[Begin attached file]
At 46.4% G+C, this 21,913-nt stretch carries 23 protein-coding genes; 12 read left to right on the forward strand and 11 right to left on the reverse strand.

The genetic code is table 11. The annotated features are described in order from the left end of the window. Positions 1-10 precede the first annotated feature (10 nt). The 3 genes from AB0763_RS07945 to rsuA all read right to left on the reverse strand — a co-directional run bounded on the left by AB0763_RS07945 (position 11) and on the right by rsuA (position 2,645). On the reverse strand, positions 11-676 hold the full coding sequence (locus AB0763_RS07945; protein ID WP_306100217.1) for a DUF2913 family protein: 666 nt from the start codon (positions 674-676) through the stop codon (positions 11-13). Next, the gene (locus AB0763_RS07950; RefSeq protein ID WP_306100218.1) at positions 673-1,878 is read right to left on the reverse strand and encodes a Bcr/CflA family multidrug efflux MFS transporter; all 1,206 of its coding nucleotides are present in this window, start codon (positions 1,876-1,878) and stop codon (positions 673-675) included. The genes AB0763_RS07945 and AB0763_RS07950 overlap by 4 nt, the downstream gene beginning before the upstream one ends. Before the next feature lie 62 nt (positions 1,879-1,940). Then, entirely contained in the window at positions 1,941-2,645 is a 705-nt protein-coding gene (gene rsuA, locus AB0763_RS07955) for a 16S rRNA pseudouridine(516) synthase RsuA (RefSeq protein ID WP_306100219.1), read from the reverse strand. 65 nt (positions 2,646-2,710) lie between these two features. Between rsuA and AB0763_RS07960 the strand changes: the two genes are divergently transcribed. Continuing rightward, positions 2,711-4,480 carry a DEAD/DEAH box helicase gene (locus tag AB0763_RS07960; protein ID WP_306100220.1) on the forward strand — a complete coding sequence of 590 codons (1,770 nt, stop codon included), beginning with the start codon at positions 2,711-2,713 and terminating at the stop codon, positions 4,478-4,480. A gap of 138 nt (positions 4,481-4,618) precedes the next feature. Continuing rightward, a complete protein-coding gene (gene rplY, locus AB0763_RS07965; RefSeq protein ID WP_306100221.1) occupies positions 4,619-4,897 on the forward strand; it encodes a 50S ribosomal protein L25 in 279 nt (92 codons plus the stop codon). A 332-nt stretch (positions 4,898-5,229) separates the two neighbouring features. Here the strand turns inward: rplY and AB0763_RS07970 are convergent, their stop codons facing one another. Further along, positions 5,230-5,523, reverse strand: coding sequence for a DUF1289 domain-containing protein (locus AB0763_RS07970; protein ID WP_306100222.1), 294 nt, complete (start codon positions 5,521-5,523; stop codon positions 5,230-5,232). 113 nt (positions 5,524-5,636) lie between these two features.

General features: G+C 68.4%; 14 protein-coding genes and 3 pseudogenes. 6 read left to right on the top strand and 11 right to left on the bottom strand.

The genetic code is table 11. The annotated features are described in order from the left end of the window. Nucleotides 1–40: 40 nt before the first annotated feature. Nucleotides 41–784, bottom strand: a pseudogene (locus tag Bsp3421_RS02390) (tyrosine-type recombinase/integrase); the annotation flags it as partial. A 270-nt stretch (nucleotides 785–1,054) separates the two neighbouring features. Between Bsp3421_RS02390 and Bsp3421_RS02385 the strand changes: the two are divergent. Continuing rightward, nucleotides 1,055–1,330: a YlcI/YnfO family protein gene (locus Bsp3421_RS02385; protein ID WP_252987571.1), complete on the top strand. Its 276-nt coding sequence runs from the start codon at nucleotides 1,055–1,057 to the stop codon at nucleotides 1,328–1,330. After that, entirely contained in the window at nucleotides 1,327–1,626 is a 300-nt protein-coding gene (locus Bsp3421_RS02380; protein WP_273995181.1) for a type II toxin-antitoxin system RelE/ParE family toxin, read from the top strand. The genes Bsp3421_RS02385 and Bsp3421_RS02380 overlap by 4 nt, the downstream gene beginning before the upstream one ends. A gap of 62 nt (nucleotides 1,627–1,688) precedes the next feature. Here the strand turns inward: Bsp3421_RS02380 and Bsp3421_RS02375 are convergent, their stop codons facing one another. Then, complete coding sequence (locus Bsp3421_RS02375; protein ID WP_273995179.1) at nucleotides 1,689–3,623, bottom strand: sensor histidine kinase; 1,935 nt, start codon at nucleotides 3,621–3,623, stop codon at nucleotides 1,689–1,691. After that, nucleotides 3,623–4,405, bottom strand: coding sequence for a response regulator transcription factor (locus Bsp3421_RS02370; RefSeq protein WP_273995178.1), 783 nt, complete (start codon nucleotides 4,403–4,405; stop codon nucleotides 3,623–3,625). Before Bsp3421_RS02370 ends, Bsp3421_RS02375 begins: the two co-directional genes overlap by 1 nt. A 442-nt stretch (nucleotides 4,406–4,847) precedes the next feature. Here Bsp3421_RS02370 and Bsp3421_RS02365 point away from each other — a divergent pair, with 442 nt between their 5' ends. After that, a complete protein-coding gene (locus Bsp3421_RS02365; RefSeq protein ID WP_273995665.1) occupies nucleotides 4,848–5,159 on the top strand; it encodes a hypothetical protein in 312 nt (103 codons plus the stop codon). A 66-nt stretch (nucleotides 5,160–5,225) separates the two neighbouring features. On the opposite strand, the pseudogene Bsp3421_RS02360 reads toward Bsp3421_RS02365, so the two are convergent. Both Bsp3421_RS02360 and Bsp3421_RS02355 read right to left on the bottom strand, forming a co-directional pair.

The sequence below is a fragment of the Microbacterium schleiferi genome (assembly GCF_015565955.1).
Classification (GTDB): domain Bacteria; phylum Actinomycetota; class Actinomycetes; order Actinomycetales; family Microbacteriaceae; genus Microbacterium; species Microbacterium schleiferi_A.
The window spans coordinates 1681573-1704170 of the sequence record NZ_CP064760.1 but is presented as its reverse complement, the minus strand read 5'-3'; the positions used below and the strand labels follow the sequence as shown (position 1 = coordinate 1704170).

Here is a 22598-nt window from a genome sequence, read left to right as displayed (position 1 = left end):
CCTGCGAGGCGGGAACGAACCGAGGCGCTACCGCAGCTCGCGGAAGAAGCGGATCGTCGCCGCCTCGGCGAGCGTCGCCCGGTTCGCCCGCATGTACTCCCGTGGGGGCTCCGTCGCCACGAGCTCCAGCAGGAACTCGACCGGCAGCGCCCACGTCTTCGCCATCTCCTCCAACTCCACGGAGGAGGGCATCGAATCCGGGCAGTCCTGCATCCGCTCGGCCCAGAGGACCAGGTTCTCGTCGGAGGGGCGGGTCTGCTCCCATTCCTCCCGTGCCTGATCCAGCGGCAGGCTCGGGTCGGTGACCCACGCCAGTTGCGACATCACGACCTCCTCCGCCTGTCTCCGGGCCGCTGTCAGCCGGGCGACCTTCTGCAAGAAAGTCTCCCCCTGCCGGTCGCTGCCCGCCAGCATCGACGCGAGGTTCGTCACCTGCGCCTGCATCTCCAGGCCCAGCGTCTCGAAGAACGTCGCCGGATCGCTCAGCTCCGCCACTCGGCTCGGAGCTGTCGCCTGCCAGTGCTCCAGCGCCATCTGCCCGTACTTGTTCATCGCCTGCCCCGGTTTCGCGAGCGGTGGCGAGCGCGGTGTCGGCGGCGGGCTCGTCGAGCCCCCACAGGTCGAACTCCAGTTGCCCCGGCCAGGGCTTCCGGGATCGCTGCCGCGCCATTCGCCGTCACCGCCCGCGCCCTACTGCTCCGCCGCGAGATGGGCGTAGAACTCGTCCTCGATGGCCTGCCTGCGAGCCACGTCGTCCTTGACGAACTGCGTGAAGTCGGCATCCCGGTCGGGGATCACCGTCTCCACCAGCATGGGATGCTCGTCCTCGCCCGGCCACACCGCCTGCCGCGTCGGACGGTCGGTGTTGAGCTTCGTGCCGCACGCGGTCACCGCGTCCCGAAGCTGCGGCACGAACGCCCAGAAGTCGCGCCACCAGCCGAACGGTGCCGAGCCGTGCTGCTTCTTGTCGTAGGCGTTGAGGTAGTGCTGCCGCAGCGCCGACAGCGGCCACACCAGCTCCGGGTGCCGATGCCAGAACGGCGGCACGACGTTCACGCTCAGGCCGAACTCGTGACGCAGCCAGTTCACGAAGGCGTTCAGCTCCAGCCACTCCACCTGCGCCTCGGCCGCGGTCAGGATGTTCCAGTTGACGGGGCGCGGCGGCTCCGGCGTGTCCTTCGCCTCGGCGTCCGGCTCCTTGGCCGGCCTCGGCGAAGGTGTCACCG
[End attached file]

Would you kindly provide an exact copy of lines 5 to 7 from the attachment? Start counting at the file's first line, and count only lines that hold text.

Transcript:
The sequence below is a fragment of the Microbacterium schleiferi genome (assembly GCF_015565955.1).
Classification (GTDB): domain Bacteria; phylum Actinomycetota; class Actinomycetes; order Actinomycetales; family Microbacteriaceae; genus Microbacterium; species Microbacterium schleiferi_A.
The window spans coordinates 1681573-1704170 of the sequence record NZ_CP064760.1 but is presented as its reverse complement, the minus strand read 5'-3'; the positions used below and the strand labels follow the sequence as shown (position 1 = coordinate 1704170).